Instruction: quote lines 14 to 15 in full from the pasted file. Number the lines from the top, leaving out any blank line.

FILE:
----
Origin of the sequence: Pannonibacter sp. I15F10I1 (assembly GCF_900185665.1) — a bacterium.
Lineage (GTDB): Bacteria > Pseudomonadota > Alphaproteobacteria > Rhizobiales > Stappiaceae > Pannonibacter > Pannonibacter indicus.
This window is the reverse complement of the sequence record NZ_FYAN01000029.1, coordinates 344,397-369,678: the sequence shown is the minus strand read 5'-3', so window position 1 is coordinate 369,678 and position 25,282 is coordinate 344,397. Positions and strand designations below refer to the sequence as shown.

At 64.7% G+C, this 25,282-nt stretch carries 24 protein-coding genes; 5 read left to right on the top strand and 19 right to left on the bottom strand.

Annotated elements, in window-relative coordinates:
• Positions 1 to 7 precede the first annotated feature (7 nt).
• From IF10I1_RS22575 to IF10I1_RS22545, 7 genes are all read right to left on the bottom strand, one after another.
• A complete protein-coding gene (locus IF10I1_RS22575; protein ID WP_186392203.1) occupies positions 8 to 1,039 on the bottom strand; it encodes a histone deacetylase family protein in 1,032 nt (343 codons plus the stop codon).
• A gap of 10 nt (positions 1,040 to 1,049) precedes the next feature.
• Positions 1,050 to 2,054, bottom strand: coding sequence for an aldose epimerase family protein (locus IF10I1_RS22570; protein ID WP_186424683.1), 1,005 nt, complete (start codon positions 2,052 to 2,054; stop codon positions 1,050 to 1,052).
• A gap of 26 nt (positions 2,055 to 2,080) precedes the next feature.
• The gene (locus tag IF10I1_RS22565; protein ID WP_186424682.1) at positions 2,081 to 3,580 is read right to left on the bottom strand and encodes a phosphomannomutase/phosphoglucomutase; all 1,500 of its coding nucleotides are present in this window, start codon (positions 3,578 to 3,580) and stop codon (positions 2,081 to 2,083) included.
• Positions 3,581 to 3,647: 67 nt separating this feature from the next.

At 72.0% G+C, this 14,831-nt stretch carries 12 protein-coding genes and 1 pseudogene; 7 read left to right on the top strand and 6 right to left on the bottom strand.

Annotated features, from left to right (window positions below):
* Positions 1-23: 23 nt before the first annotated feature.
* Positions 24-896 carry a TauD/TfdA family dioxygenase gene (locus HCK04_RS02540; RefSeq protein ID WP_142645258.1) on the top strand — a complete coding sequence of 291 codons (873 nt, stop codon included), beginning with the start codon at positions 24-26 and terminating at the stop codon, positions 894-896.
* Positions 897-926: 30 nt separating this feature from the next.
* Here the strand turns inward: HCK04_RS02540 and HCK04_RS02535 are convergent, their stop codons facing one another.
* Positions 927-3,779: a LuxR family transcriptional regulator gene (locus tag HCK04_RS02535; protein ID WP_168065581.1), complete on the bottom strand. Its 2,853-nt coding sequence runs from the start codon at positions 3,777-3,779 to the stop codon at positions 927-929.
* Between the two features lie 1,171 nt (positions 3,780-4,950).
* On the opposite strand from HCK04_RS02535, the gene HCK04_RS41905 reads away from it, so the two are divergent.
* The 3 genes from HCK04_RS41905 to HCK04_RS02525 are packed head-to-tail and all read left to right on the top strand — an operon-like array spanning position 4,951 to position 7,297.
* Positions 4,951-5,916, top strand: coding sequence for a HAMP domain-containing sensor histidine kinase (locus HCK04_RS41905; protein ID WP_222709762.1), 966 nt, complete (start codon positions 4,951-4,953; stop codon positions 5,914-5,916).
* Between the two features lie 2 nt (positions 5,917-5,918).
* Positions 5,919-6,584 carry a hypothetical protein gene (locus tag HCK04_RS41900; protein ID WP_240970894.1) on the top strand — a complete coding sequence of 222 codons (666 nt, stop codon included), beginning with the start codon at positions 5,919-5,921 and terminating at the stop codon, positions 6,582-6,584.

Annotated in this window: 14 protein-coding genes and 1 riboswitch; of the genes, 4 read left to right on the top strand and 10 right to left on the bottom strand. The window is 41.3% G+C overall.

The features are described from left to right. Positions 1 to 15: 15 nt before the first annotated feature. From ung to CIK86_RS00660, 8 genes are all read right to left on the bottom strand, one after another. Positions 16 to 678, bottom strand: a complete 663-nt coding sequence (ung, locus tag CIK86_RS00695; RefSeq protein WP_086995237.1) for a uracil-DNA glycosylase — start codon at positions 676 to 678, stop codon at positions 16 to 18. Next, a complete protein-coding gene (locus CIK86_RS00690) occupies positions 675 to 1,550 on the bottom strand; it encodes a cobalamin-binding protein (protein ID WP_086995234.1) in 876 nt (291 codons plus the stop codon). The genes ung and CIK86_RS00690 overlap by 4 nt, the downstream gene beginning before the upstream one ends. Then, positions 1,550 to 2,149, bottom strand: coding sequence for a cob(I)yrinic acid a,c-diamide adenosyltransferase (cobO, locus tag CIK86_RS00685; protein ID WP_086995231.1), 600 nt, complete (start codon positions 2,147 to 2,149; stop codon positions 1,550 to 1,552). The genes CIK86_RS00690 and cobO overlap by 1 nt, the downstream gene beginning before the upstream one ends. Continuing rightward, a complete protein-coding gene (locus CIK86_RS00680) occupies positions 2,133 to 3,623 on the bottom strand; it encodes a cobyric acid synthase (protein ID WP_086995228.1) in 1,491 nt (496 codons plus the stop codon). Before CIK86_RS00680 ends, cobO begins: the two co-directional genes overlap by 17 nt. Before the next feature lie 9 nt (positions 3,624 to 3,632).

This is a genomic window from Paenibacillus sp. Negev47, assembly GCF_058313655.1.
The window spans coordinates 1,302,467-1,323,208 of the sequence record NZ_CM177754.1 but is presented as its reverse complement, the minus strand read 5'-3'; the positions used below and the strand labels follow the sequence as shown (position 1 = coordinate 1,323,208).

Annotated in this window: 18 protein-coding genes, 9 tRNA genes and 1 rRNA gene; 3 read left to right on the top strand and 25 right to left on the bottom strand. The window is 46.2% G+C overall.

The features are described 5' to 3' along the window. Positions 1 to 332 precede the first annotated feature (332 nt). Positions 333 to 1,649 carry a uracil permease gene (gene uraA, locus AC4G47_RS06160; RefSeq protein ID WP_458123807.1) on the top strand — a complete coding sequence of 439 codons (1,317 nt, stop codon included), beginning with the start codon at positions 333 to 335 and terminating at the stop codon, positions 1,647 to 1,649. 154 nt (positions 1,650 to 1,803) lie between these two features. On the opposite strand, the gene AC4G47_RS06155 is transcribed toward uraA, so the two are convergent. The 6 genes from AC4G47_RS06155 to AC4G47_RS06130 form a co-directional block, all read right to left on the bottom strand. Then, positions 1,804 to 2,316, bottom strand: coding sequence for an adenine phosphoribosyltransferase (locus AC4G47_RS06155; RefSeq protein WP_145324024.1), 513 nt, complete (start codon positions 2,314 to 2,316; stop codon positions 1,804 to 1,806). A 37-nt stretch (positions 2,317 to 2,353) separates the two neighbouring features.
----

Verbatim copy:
At 72.0% G+C, this 14,831-nt stretch carries 12 protein-coding genes and 1 pseudogene; 7 read left to right on the top strand and 6 right to left on the bottom strand.

Annotated features, from left to right (window positions below):